CLAUDE

THE TRUE STORY OF A WHITE ALLIGATOR

The titular alligator’s life is chronicled, from his hatching in 1995 at a Louisiana alligator farm through his move to a Florida zoo to his current existence as a major attraction at the California Academy of Sciences.

The first double-page spread announces, “In a Louisiana swamp, a baby alligator cracked out of his shell.” The text goes on to tell all the ways in which this baby was similar to “his many brothers and sisters,” including calling them all “quite cute.” Amazingly, the pastel-hued, retro-feeling art does a fine job of echoing that sentiment, showing a bevy of not-entirely-anthropomorphized little critters emerging from their eggs in different poses. The eye is drawn to the sole (cute) white one as the text pronounces the fact that this alligator is called an albino. As the story unfolds, readers learn of the dangers faced by albino alligators, including the fact that other alligators feel uncomfortable around them. The theme of rejection due to difference is an intrinsic part of Claude’s story, so readers develop sympathy and empathy as they also learn facts about albinism and animal behavior. For 13 years, Claude lives in safety in a zoo—but also alone. When he is transported to San Francisco to a state-of-the-art museum swamp, a second (green) alligator is introduced—but after she injures Claude, he is alone again. Or is he? Art shows attention to diversity in people.

Sweet and engaging. (Q&A) (Informational picture book. 4-8)

Pub Date: Aug. 4, 2020

ISBN: 978-1-63217-269-3

Page Count: 32

Publisher: Little Bigfoot/Sasquatch

Review Posted Online: May 3, 2020

Kirkus Reviews Issue: May 15, 2020

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A captivating tale guaranteed to keep youngsters wide awake in wonder.

GOODNIGHT, ASTRONAUT

From childhood, an astronaut dreamed of adventurous exploration.

Famed NASA astronaut Kelly played imaginative games with his twin brother, Mark (also an astronaut), from the time they were kids, presaging both men’s future space careers by wearing cardboard-box helmets. Their mother supported their high-flying dreams at bedtime. Ever entranced by the sky, the brothers imagined aboveground adventures in the backyard treehouse and on a family cruise, where they fantasized about being weightless as the boat was tossed by the waves. In adulthood, Kelly undertook hardier journeys, and his dreams continued to spark his longings for space navigation: He steered Navy vessels and piloted jets; camped out in icy climates and explored the seas; and climbed Mount Everest. Kelly attained his astronaut goal by joining the crew of the space shuttle Discovery, then earned renown for his yearlong stint on the International Space Station. Though Kelly acknowledges home is best, he encourages readers to dream about having adventures; a charming concluding illustration features a brown-skinned girl dreaming of myriad possibilities. The engaging, gently poetic text describes the author’s ambitious, lifelong skyward trajectory and his stops along the way to space, helping youngsters understand what goes into astronaut training. Colorful, appealing illustrations capture Kelly’s fascinating odyssey, beginning in childhood, and the starry reaches of space. Scott and Mark Kelly present White; some background characters are people of color. The backmatter includes two pages of color photos. (This book was reviewed digitally with 9-by-22-inch double-page spreads viewed at 49.9% of actual size.)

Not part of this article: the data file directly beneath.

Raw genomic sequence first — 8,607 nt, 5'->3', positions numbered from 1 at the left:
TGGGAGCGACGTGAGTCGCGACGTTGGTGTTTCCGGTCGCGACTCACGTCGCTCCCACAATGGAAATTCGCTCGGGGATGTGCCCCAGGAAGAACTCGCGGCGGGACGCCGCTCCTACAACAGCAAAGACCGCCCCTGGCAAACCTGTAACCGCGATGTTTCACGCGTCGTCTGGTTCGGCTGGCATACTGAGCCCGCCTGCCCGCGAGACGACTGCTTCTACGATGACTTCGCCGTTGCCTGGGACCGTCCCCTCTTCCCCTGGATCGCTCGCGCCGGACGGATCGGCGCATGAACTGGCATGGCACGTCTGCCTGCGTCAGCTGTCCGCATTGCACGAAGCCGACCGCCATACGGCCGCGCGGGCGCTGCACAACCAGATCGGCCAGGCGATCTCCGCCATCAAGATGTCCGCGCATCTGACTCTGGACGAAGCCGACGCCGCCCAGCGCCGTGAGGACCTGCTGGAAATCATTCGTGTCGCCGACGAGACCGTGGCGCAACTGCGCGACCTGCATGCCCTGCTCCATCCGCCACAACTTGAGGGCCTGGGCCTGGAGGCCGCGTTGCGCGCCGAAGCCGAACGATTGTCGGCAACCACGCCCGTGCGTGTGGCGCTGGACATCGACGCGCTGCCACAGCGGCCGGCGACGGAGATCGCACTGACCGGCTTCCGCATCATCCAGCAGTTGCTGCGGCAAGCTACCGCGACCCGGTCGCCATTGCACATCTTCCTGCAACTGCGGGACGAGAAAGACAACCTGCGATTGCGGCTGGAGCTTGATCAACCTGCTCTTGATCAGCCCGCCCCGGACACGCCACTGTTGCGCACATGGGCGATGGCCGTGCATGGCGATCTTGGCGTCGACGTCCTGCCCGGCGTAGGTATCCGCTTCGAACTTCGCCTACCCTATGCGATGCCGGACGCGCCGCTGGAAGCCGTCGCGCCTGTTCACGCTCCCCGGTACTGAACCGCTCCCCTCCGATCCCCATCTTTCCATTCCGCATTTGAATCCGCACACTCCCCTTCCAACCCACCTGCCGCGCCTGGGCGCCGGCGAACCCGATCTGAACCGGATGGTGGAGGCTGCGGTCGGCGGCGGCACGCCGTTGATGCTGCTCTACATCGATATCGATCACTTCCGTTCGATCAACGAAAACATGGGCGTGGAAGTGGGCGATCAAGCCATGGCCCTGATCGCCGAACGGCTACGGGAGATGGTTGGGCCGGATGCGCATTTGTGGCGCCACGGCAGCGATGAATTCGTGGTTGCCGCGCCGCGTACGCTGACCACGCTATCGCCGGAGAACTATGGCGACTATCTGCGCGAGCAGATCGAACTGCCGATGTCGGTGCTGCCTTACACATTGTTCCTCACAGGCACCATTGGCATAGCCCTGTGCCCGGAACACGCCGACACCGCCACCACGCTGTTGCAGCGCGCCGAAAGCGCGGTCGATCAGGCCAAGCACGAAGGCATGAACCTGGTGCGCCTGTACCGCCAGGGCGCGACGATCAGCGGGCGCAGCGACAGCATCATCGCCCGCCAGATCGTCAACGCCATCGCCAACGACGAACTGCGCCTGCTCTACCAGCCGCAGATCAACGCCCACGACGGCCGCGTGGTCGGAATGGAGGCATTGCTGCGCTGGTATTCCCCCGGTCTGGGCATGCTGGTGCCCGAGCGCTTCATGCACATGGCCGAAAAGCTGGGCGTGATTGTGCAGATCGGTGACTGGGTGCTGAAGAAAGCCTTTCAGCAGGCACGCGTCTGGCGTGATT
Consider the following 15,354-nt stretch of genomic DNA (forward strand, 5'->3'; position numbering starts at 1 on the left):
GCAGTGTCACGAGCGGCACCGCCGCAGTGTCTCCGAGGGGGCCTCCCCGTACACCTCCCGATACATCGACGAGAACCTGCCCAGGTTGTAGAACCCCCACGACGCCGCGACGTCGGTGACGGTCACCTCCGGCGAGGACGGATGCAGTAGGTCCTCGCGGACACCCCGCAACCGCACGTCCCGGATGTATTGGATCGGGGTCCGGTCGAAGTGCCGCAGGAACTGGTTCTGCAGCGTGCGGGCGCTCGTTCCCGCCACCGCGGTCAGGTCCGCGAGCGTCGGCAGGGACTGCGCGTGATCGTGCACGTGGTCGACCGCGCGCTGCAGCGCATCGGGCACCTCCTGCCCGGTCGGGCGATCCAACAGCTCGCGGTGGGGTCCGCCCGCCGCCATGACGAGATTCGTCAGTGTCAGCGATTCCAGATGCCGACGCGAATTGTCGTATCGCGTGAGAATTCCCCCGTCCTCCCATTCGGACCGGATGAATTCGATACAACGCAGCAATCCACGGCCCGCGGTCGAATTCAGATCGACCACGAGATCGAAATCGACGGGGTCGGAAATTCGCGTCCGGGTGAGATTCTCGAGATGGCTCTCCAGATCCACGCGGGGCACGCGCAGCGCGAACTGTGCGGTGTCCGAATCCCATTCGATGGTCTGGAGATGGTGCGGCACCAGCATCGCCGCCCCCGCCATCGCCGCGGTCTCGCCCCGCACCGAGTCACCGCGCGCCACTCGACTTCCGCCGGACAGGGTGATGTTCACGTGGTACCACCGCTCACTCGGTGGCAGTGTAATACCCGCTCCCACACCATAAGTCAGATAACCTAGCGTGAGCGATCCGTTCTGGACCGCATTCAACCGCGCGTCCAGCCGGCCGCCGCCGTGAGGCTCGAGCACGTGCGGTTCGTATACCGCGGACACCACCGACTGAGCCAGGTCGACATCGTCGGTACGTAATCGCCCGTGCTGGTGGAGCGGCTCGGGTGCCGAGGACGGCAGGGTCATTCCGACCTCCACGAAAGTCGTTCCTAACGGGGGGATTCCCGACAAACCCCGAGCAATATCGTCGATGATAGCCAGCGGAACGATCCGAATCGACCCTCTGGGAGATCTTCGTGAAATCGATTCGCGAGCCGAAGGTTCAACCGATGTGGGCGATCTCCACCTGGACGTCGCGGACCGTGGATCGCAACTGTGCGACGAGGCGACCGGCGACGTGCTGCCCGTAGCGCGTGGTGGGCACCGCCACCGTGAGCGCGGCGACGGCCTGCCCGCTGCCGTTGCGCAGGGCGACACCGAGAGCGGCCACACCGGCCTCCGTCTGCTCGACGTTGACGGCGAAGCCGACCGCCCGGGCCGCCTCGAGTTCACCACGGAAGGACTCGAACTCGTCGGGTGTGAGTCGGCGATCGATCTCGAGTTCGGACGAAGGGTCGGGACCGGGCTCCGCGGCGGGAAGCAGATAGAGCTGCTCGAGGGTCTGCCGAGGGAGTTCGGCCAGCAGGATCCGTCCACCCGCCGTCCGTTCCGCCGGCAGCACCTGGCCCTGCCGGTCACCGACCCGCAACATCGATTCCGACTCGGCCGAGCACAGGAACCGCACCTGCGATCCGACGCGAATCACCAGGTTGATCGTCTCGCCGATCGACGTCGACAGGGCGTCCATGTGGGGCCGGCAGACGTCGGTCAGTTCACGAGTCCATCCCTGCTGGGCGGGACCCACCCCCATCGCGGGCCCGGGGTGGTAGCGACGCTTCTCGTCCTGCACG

A captivating tale guaranteed to keep youngsters wide awake in wonder. (Picture book/biography. 4-8)

Pub Date: Feb. 2, 2021

ISBN: 978-1-5247-6428-9

Page Count: 40

Publisher: Crown

Review Posted Online: Nov. 18, 2020

Kirkus Reviews Issue: Dec. 1, 2020

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This charming star shines bright.

THE SUN IS KIND OF A BIG DEAL

A humorous introduction to our sun and the solar system.

Webcomic creator Seluk aquaints readers with the sun (sporting a sly grin and a cool pair of shades) and its position as both the literal and metaphorical star of the solar system. Readers are introduced to the planets’ general relationships to the sun before diving deeper into the Earth’s unique reliance on the sun: “It does a ton of important jobs for Earth. In fact, we wouldn’t be around without the Sun!” The book explores everything from the effects of Earth’s rotation on our planet’s temperatures, daylight, and seasons to the water cycle and photosynthesis with clear and friendly prose. The planets’ characterizations are silly and irreverent: Venus wears a visor, Saturn is a hula-hoop champ, and Jupiter desperately wants an autograph but pretends it’s for one of its moons. Speech-bubble asides and simple but expressive faces and arm postures add to the celestial bodies’ personalities. Bright colors, contrasting backgrounds, and bold lines are engaging but never overwhelming. Vocabulary words set in boldface are tied to a glossary in the back. Backmatter also includes a gossip-magazine–style spread (“Planets: They’re Just Like Us!”) and a “Did You Know” section that highlights ancient civilizations’ beliefs about the sun.

This charming star shines bright. (Informational picture book. 4-8)

Pub Date: Sept. 25, 2018

ISBN: 978-1-338-16697-2

Page Count: 40

Publisher: Orchard/Scholastic

Review Posted Online: June 25, 2018

Kirkus Reviews Issue: July 15, 2018

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